As '42' umpire, Lexington native gets brush with Hollywood

jtipton@herald-leader.comApril 19, 2013 

Andy Roberts, left, posed with his former teammate at Birmingham Southern, Brian Hale, right, and with actor Linc Hand, who plays a racist pitcher, on the set of the Jackie Robinson biopic 42. Roberts even finagled a speaking part: "Ball One" and "Ball Two."


Laid off from work, a former Lexington high school baseball standout was looking for job possibilities in the want ads of his morning newspaper, the Birmingham (Ala.) News. He came across a casting call for extras in a movie: Come dressed as a fan circa mid-20th century, it said. When he was a minor- league umpire, Andy Roberts had worked so-called turn-back-the-clock games for the Birmingham Barons. He knew the style the movie makers wanted. He had the time.

Thus, an entry into movie making.

Roberts, who played Little League baseball at Ecton Park in Lexington and later played catcher for Henry Clay High School, is an umpire in the new movie 42, which chronicles how Jackie Robinson integrated Major League Baseball in 1947. He's behind the plate for important scenes that depict Robinson (played by Chadwick Boseman), who wore No. 42, being hit in the head by a pitch and late in the same season (and movie) hitting a home run off the same racist pitcher.

42 is currently playing in theaters.

The movie people hired Roberts as a consultant, showing director Brian Helgeland where to position the umpires and how they made calls a half-century ago.

"Because we're trying to be as authentic as we possibly can be," he said.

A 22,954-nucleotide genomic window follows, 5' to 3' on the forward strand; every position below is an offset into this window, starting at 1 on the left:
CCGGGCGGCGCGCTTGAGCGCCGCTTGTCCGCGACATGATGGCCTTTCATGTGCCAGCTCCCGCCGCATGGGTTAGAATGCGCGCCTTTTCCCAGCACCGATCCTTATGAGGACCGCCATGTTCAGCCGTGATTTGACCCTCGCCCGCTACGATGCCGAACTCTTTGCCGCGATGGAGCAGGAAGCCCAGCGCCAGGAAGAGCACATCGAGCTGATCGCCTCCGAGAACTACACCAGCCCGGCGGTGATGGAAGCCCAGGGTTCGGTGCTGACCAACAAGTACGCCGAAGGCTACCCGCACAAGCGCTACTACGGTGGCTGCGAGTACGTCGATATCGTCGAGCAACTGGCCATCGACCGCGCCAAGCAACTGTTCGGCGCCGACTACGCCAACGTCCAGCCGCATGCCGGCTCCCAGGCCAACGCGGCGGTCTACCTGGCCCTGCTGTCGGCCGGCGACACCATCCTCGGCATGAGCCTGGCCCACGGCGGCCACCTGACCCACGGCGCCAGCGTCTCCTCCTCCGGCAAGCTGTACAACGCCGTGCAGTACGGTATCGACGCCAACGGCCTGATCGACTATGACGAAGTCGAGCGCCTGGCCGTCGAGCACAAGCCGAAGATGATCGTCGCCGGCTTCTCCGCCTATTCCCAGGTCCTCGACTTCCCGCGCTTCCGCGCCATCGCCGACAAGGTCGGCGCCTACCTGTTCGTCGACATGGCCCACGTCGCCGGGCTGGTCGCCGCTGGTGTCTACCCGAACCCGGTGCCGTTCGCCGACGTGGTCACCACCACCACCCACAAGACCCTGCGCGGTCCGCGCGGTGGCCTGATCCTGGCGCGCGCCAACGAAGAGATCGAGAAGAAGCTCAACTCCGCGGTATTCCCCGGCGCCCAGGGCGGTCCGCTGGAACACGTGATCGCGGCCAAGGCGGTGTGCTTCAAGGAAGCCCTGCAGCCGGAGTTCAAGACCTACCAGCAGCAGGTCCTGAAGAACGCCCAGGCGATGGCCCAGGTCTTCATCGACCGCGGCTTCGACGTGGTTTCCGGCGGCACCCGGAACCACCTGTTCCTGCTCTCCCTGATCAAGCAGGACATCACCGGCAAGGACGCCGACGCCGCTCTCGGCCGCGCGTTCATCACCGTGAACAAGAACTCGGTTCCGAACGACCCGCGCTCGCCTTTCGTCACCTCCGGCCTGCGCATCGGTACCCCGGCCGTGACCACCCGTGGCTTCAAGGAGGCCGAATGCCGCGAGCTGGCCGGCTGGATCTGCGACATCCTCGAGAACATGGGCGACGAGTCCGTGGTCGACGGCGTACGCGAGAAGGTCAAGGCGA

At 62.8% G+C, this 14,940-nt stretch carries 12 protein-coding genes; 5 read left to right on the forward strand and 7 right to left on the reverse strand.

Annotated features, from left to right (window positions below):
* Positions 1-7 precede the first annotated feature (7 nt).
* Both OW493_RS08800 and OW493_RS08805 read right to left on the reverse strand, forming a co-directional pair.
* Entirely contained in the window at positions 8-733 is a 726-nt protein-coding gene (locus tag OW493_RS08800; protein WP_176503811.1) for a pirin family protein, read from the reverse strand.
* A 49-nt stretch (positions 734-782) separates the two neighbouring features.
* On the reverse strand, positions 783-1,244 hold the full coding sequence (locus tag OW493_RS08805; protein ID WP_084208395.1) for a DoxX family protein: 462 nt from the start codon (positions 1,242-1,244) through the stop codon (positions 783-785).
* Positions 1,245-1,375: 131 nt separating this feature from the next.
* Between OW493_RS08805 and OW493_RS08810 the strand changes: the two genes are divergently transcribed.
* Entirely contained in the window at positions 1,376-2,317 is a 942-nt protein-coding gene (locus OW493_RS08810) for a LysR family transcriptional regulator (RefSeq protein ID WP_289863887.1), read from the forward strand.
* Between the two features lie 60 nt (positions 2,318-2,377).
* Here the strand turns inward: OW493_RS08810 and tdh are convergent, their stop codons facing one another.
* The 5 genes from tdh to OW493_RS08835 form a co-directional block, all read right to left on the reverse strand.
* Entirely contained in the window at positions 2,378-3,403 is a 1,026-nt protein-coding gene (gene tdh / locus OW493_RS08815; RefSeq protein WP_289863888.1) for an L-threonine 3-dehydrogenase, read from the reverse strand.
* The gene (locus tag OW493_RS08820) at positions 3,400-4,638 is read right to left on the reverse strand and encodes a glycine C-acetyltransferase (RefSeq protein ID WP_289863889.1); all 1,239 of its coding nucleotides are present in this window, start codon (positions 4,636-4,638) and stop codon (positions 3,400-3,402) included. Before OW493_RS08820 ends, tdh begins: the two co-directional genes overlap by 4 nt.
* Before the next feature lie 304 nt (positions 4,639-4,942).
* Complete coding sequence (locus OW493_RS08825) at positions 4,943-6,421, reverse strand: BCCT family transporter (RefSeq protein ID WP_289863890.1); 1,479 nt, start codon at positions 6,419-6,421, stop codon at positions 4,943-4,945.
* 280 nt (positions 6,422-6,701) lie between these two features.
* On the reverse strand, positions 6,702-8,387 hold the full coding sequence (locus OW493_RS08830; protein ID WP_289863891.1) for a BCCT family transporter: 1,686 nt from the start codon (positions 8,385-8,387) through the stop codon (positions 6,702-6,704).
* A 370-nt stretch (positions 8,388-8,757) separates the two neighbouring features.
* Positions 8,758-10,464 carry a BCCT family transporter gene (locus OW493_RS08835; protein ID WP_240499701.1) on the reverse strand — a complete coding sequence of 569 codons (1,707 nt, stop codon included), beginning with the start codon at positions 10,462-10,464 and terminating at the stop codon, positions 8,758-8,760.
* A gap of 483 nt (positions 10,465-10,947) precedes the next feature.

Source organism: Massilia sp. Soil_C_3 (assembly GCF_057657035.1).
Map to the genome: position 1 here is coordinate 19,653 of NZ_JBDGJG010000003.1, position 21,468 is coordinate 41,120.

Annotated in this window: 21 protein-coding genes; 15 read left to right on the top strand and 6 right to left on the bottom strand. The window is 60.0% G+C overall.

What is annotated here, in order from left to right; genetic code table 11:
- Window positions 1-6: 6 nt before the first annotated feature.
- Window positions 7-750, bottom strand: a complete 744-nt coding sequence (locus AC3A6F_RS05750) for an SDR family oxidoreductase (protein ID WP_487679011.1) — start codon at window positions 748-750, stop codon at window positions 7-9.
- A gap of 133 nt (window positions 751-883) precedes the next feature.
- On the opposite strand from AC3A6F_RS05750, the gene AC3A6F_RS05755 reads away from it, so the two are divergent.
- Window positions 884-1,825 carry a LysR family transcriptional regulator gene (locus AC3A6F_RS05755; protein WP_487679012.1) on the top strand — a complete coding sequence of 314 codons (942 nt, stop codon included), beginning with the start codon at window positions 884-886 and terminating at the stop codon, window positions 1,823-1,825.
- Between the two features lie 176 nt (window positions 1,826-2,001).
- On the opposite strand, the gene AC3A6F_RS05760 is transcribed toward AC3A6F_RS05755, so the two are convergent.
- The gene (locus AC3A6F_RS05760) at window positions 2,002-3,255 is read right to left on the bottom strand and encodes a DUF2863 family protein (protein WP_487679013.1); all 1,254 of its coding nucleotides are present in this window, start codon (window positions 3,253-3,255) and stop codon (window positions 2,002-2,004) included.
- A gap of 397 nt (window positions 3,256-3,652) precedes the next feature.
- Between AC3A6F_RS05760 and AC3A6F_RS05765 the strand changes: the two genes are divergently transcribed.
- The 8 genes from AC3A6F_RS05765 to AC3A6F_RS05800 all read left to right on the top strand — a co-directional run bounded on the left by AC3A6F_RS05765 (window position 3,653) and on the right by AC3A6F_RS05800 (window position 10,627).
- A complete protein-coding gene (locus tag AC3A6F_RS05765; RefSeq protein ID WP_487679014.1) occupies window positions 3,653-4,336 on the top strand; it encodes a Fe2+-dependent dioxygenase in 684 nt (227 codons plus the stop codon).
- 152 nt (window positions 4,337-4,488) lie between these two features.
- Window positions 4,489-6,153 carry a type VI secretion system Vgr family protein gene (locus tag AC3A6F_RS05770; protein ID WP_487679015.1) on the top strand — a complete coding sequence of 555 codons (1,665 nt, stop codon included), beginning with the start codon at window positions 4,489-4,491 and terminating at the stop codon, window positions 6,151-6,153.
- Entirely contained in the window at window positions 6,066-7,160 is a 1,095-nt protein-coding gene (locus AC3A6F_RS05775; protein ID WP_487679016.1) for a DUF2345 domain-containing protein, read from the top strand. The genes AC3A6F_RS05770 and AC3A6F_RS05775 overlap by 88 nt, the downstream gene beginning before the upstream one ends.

Roberts had an advantage over others who came to the casting call. An uncle, Doug Roberts, is a professional actor whose credits include the movie Best Friends (1982)that starred Burt Reynolds and Goldie Hawn. Kathleen Turner tipped a piano out a window and onto Doug Roberts in the movie Serial Mom (1994).

His uncle advised Roberts about how to handle the casting call and a follow-up audition. Once hired, Andy Roberts learned from his uncle that the pay dramatically increases for an actor who has dialogue.

For calling out "Ball one!" and "Ball two!" during Robinson's climactic at-bat late in the movie, Roberts' pay increased from $65 to $1,500 per day, he said. Hence, his billing as "Ball One Umpire" in the credits.

Roberts, the son of Fayette County Attorney Larry Roberts, convinced movie makers to hire one of his former teammates at Birmingham Southern, Brian Hale, as another umpire. During their three days of shooting, they met several actors, including Max Gail ("Wojo" in the 1970 television comedy Barney Miller) and Toby Huss (he played "The Wiz," one of Elaine's boyfriends in the TV series Seinfeld).

When asked about becoming an actor, Roberts laughed. He said he works as a brokerage director for Mass Mutual.

"To me, there wasn't much acting to it," he said. "By no means would I think I'm an actor or pursuing an acting career."

One of the actors, Linc Hand, who played the racist pitcher, complimented Roberts. "He was very good," Hand said. "It's always fun working with people who take it seriously."

Jerry Tipton: (859) 231-3227. Email: Twitter: @JerryTipton. Blog:

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